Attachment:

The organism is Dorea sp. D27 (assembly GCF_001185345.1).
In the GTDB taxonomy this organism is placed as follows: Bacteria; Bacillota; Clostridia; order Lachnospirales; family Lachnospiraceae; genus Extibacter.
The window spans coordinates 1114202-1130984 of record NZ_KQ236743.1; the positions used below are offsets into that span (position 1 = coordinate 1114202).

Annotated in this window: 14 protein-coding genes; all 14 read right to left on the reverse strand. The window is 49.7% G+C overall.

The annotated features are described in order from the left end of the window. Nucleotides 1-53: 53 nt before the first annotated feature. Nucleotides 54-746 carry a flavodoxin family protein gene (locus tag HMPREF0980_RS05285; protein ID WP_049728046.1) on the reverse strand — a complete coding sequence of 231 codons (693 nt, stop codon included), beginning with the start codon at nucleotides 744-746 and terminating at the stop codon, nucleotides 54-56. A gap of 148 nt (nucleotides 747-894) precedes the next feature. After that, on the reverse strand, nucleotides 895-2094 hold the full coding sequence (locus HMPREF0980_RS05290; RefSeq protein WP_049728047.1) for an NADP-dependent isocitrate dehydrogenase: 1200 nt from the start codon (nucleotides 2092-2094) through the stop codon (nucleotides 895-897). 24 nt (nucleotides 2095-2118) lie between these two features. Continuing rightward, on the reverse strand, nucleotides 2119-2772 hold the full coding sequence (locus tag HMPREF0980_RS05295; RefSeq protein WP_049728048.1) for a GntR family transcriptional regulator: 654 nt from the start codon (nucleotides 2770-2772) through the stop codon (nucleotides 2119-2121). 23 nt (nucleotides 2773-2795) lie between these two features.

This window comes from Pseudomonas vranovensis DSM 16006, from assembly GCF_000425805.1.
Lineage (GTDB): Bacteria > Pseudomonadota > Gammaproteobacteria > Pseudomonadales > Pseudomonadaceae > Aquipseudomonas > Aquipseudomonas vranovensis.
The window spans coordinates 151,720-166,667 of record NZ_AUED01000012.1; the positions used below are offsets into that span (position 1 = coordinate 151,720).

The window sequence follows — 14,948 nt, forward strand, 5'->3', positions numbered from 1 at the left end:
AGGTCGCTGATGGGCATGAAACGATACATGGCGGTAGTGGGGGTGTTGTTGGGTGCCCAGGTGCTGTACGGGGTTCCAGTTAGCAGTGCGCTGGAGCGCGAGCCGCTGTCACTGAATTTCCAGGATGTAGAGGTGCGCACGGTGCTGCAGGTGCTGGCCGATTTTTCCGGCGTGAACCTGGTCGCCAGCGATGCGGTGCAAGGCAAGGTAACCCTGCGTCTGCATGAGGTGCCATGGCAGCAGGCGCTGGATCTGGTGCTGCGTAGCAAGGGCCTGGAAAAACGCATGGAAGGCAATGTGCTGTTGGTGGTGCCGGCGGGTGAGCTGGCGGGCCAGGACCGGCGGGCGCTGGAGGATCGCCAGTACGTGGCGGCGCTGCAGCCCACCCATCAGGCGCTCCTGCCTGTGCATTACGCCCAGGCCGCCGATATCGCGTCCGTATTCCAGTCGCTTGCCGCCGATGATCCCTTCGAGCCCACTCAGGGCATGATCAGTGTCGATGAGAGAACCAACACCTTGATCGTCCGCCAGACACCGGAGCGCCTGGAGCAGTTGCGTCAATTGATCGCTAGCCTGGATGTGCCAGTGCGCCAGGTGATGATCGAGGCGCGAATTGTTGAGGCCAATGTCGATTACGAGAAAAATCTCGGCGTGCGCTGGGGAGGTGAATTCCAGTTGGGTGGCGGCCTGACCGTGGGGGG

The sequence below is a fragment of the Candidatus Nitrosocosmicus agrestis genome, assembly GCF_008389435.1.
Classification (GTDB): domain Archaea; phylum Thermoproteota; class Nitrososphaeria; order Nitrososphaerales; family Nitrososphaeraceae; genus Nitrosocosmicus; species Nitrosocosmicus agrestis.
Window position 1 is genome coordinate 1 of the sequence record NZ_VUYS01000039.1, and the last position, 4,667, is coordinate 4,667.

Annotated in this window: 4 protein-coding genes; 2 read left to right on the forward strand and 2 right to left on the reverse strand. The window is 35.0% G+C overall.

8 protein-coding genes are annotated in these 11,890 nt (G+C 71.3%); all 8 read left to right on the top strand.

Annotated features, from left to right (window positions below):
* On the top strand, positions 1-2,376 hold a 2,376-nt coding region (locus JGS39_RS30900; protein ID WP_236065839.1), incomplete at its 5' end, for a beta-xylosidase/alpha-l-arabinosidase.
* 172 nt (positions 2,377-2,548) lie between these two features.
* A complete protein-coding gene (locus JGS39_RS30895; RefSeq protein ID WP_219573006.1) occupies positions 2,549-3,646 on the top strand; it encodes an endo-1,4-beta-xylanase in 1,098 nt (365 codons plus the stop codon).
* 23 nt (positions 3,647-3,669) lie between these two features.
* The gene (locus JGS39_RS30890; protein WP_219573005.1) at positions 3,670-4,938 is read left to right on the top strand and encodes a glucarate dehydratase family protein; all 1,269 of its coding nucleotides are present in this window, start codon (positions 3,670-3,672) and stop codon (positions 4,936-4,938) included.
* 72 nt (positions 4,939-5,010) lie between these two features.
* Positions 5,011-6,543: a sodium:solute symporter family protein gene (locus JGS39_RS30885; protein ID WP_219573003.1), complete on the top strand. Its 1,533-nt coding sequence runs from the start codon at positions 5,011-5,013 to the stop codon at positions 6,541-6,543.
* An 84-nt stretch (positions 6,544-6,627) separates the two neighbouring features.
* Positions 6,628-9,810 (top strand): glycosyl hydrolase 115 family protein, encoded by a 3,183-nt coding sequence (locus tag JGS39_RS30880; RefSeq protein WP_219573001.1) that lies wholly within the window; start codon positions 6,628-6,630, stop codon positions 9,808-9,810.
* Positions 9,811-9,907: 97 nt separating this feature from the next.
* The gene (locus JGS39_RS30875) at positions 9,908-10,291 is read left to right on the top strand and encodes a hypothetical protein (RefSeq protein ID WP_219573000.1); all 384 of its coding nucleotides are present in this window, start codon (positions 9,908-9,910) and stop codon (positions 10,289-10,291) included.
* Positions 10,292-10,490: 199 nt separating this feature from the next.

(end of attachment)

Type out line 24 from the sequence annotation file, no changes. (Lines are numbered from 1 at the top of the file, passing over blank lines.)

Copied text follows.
* An 84-nt stretch (positions 6,544-6,627) separates the two neighbouring features.